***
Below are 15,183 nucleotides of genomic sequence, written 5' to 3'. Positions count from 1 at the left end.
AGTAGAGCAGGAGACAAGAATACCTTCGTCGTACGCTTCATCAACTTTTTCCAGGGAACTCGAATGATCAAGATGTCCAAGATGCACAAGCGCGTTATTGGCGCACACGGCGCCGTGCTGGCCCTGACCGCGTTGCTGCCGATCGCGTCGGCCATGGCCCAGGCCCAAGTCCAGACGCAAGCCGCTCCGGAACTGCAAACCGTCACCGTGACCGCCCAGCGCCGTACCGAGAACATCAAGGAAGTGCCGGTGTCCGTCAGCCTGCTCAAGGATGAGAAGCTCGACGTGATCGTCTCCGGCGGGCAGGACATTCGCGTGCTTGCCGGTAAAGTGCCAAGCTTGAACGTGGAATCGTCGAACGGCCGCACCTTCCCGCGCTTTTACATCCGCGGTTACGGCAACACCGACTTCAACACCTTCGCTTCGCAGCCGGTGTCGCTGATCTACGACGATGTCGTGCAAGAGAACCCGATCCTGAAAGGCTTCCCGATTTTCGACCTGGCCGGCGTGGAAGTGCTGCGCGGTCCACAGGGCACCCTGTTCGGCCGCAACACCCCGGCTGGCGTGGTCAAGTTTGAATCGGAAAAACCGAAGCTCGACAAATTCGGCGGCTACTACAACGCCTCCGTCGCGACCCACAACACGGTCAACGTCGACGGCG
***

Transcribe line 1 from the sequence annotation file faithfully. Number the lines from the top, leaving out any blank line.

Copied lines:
Below are 15,183 nucleotides of genomic sequence, written 5' to 3'. Positions count from 1 at the left end.